Uhlen, Mathias
    KTH, Skolan för kemi, bioteknologi och hälsa (CBH), Proteinvetenskap, Systembiologi.
    Mardinoglu, Adil
    KTH, Centra, Science for Life Laboratory, SciLifeLab.
    ESS: A Tool for Genome-Scale Quantification of Essentiality Score for Reaction/Genes in Constraint-Based Modeling2018Ingår i: Frontiers in Physiology, ISSN 1664-042X, E-ISSN 1664-042X, Vol. 9, artikel-id 1355Artikel i tidskrift (Refereegranskat)
    Abstract [en]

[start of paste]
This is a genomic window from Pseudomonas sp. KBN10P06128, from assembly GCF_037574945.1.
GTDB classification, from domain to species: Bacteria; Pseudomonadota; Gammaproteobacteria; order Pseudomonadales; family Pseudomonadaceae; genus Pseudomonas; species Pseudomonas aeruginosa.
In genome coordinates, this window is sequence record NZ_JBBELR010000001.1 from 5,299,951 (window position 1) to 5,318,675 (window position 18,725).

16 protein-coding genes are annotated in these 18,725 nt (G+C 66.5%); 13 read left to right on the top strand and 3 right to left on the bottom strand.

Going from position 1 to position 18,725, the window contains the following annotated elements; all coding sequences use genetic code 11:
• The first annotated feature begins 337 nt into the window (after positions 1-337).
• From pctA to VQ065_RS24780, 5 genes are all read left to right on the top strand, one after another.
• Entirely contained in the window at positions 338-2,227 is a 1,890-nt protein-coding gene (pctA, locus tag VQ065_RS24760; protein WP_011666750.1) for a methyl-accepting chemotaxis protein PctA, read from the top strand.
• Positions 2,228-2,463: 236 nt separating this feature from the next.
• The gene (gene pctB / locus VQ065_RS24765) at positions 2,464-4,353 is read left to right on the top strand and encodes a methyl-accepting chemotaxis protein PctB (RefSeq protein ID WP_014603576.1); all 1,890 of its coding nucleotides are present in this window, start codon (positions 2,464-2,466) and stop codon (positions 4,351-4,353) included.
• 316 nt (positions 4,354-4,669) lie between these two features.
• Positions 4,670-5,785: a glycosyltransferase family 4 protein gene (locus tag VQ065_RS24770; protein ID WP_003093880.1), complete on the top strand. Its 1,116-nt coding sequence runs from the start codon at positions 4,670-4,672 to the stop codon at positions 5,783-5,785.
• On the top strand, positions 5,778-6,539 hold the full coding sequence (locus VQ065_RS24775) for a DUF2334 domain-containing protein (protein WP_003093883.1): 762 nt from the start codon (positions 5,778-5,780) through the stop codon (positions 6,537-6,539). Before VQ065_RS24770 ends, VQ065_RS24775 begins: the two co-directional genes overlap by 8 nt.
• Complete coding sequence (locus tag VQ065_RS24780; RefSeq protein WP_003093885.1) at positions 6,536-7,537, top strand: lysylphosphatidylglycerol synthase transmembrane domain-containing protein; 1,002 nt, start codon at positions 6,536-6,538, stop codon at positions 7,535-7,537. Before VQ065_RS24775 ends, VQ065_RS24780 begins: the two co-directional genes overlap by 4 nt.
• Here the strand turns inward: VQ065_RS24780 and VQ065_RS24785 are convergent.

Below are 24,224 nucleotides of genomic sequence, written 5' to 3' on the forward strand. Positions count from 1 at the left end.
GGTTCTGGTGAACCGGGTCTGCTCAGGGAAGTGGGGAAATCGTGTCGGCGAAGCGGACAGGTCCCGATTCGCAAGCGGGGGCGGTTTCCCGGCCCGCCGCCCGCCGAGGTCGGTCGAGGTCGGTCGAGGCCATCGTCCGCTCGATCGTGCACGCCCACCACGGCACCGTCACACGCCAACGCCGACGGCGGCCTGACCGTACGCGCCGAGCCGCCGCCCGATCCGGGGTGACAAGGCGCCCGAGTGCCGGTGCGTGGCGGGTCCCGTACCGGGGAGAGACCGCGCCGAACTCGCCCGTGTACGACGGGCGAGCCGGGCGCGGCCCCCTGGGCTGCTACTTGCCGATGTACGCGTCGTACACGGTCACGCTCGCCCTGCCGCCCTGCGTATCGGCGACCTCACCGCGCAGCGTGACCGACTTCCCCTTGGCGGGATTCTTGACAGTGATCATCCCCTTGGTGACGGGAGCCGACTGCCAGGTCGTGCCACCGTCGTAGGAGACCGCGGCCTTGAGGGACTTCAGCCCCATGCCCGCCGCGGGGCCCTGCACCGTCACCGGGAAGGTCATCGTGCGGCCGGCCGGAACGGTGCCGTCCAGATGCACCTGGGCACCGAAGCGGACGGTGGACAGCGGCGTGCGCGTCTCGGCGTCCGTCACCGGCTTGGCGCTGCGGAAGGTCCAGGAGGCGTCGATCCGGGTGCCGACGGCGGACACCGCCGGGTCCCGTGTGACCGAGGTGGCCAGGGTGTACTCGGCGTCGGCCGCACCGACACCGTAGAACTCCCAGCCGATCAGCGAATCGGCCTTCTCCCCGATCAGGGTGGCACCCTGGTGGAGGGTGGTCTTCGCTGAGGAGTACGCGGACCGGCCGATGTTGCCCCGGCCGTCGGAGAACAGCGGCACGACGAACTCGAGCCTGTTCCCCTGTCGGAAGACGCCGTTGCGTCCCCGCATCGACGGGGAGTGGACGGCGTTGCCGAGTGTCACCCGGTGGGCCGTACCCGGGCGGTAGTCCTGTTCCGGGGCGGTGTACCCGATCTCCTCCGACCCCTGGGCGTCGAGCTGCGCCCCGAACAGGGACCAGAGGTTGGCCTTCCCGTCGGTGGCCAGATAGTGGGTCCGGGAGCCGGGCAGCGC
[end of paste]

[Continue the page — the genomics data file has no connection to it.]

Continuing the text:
Genome-scale metabolic models (GEMs) are comprehensive descriptions of cell metabolism and have been extensively used to understand biological responses in health and disease. One such application is in determining metabolic adaptation to the absence of a gene or reaction, i.e., essentiality analysis. However, current methods do not permit efficiently and accurately quantifying reaction/gene essentiality. Here, we present Essentiality Score Simulator (ESS), a tool for quantification of gene/reaction essentialities in GEMs. ESS quantifies and scores essentiality of each reaction/gene and their combinations based on the stoichiometric balance using synthetic lethal analysis. This method provides an option to weight metabolic models which currently rely mostly on topologic parameters, and is potentially useful to investigate the metabolic pathway differences between different organisms, cells, tissues, and/or diseases. We benchmarked the proposed method against multiple network topology parameters, and observed that our method displayed higher accuracy based on experimental evidence. In addition, we demonstrated its application in the wild-type and ldh knock-out E. coli core model, as well as two human cell lines, and revealed the changes of essentiality in metabolic pathways based on the reactions essentiality score. ESS is available without any limitation at https://sourceforge.net/projects/essentiality-score-simulator.